- The Washington Times - Wednesday, February 28, 2007

State officials from Louisiana and Mississippi accused insurance companies of fraud yesterday during a congressional hearing about complaints over homeowners’ damage claims after Hurricane Katrina.

The House Financial Services oversight and investigations subcommittee is considering reforms to the way insurers determine the amount of claims they must pay.

“Everybody I’ve talked to in the process is unhappy,” said Rep. Melvin Watt, North Carolina Democrat and the subcommittee chairman.

He said Gulf Coast homeowners tell him that their claims were not “timely paid.” Insurers “tell you they were just following the terms of their insurance contracts,” Mr. Watt said.

So far, insurance companies have paid about 1.7 million claims totaling $40.6 billion from the Aug. 29, 2005, hurricane, the most-expensive natural disaster in U.S. history, according to the Insurance Information Institute, a trade group for the insurance industry.

About 95 percent of the homeowners’ claims have been paid, but others linger in state courts crowded with lawsuits, witnesses said.

Mississippi Attorney General Jim Hood, who testified before Congress yesterday, has filed a lawsuit against insurance companies that accuses them of deceiving policyholders.

“There’s a great misconception that we’re trying to make the insurance industry pay for something they didn’t insure,” Mr. Hood said.

Insurers sometimes led homeowners to believe hurricane damage would be covered by their flood insurance, but then refused to pay their claims if some of the damage was caused by high winds, he said.

“We’re trying to make them pay for what they did insure,” Mr. Hood said.

He also said insurers had engineering reports showing a combination of water and wind damage was likely during a hurricane but knew they could avoid paying claims by invoking “anti-concurrent cause provisions” in policies that require compensation for only one form of damage.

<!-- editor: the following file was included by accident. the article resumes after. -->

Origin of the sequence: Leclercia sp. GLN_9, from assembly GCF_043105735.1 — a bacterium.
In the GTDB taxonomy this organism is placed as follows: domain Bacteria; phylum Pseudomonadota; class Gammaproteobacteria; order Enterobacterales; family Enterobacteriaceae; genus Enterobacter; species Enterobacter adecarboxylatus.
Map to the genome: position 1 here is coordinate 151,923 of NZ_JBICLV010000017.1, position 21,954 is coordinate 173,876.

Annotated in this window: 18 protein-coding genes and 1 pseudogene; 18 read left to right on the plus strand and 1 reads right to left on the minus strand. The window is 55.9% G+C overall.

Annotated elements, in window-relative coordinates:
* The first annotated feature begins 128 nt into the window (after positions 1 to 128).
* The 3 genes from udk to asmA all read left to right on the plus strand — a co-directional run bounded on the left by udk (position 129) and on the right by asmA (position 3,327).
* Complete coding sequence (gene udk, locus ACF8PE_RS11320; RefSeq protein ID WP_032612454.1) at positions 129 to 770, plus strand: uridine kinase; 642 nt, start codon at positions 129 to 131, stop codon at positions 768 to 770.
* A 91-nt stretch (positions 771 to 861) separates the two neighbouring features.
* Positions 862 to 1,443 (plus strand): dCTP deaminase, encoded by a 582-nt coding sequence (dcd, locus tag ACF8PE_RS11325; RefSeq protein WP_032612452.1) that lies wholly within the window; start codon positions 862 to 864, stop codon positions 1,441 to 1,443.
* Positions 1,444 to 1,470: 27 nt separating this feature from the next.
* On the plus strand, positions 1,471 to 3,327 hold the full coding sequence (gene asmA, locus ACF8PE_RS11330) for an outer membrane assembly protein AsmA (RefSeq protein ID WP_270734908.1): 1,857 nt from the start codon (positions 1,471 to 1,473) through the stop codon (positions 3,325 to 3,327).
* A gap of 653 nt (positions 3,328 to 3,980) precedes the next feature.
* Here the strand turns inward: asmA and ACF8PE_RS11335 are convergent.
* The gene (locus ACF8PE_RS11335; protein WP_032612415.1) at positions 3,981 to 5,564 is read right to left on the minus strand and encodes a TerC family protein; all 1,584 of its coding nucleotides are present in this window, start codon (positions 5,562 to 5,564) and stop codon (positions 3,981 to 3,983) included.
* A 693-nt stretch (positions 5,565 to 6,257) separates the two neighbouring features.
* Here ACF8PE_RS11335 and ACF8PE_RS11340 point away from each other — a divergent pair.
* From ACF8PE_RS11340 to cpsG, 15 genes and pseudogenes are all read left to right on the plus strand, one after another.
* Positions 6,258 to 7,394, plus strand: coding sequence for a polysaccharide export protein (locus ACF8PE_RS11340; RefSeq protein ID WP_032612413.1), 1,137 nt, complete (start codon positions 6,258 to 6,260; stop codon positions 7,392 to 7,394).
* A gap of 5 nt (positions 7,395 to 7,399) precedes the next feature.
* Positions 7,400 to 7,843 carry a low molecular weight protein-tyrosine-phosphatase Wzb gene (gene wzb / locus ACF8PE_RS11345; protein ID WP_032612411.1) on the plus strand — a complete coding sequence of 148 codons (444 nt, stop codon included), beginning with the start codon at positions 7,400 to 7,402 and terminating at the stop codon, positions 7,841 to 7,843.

“In essence, a bait and switch,” Mr. Hood said.

An insurance-industry economist denied the charges, saying state and federal regulators never would allow insurers to defraud customers.

Robert Hartwig, chief economist for the Insurance Information Institute, also said the insurance industry was devastated almost as badly as many Gulf Coast residents by Hurricane Katrina.

State Farm, Mississippi’s largest homeowner insurer said last month that it would stop writing new homeowner and commercial policies in the state because it had enough of the “untenable” legal and political climate there.

The company said the decision was a result in part of the wave of litigation the company has encountered since the storm.

The hurricane damage created claims that wiped out the equivalent of insurance industry earnings from Louisiana homeowners’ policies for the past 25 years and “every dime ever earned in that state,” Mr. Hartwig said.

“What we need to do is redouble our efforts to strengthen building codes in this country,” he said. He also said states should develop land-use policies that encourage development farther from coastal areas vulnerable to hurricanes.

Rep. Bobby Jindal, Louisiana Republican, said the insurance industry earned profits of $44 billion in 2005, despite the hurricane payouts.

Mr. Hartwig said the profits represented all forms of insurance, including workers’ compensation and automobile.

Homeowners insurance returned a significant loss for the industry, he said. The only exceptions were in a few states with small risks from natural disasters, such as Illinois.

He warned against legislation to impose more regulations on the industry, saying they could hurt their business and cause credit-rating agencies to downgrade insurers.

“We are one of the most-regulated industries in the country,” he said.

Said Rep. Gary G. Miller, California Republican: “If there was ever an impetus to reform, it is now.”

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